– Staff Writer –
On October 8, 2017, a story broke about Prof. Narayan, a university professor in India with a hot new innovation to make classrooms less teacher-centered and more student-centric. Narayan humbly professed his belief that the method would “inevitably find its way to school classrooms.” The Union Ministry of Human Resource Development agreed, honoring Narayan with its “Teaching Innovator award.” The professor’s innovation needed a catchy name and he found one. According to the newspaper, he’s calling his method a “ flipped classroom.” Like Christopher Columbus discovering America or the day my daughter first discovered Sugar Pops, there was no hint in the story that the professor or the newspaper were aware of the preexistence of the flipped classroom model or name.
Two months later, another story surfaced in the Columbia Daily Tribune here in the U.S, about researchers receiving a $450,000 grant to study flipped classrooms. Among the big questions, the grantees hoped to solve were concerns about the “possible downside if a student doesn’t watch the lecture video because the student would have nothing to do during class. Also, some students may not have internet at home, especially in rural areas.”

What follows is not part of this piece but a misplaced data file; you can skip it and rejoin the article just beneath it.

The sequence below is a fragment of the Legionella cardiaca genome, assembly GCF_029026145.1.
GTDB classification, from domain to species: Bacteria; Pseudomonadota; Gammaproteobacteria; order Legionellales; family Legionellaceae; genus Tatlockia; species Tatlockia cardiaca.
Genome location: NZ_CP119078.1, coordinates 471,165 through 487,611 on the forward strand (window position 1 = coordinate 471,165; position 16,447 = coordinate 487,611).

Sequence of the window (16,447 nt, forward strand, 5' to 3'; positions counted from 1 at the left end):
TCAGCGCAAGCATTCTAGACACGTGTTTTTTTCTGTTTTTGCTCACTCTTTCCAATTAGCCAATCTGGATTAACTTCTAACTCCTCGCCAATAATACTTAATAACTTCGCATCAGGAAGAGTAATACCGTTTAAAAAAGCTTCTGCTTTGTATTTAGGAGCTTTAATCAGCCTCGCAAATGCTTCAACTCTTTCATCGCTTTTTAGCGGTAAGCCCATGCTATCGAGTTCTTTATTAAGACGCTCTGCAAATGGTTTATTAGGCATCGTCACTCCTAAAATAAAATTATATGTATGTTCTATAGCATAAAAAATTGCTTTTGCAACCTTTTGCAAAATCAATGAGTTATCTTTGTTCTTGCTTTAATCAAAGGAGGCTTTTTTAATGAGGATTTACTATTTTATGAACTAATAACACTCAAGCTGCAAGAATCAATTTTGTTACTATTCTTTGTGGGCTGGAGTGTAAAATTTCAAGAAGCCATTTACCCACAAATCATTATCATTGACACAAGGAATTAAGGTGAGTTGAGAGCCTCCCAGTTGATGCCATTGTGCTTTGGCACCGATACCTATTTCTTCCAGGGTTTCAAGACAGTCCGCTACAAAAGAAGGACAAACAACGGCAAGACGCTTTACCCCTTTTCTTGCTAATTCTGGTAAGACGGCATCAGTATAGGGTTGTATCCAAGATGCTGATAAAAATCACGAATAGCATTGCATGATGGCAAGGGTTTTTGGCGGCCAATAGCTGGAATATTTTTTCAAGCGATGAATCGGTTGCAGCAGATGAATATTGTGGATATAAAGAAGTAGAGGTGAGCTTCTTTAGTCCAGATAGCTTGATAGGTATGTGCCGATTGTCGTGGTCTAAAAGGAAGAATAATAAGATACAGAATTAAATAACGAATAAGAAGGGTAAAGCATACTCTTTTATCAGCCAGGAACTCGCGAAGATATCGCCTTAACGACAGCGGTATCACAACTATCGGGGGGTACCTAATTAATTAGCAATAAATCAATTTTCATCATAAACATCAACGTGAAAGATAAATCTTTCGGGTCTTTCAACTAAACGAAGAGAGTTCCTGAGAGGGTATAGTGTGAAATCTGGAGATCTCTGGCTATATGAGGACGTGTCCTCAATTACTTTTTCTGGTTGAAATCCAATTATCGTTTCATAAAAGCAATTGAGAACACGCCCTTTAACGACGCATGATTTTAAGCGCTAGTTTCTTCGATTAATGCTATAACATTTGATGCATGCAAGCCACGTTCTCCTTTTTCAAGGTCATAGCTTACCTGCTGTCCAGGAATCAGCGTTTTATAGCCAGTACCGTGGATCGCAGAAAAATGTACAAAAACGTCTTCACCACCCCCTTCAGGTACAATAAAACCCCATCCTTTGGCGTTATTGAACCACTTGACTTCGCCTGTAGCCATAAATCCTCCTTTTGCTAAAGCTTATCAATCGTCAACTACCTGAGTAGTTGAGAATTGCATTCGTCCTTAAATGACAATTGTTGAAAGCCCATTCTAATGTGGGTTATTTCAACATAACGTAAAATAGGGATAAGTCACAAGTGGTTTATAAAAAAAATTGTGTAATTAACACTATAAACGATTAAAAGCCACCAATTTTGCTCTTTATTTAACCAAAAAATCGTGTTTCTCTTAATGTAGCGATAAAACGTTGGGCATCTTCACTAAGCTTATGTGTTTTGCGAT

These are not isolated stories. In a recent review of Flipped Learning research papers published in March of this year, FLGI Chief Academic Officer Jon Bergmann found that roughly two-thirds of the studies and news stories about Flipped Learning involved questions that have already been answered. Further, these answers are broadly known to researchers, administrators, and teachers on the leading edge of Flipped Learning. Therein lies the gap between what we call Flipped Learning 1.0 and Flipped Learning 3.0. This gap in research, practice, and understanding of Flipped Learning is driven by two factors: practicing in silos and lack of some historical framework for understanding the history and evolution of Flipped Learning. In this inaugural issue of Flipped Learning Review, Terra Graves provides an insanely simple guide for those who are new to Flipped Learning, along with some helpful links for further “discovery.”
The Three Ages
by Terra Graves
Fantastic work Terra! That was really helpful 🙂
Amazing work! I could now update my facilitators guide for coaching other teachers in my community. Thank you Terra 🙂
Outstanding. Reminds me of Mozart’s answer to Emperor Joseph 2 in Amadeus after he said Mozart’s work was very good but had “too many notes.” Mozart replied that it had neither too many nor two few, but just the right amount of notes for what he wanted to express.
Thanks, Terra! Short, meaningful visual about flipped classroom is just what i need for the conference next week!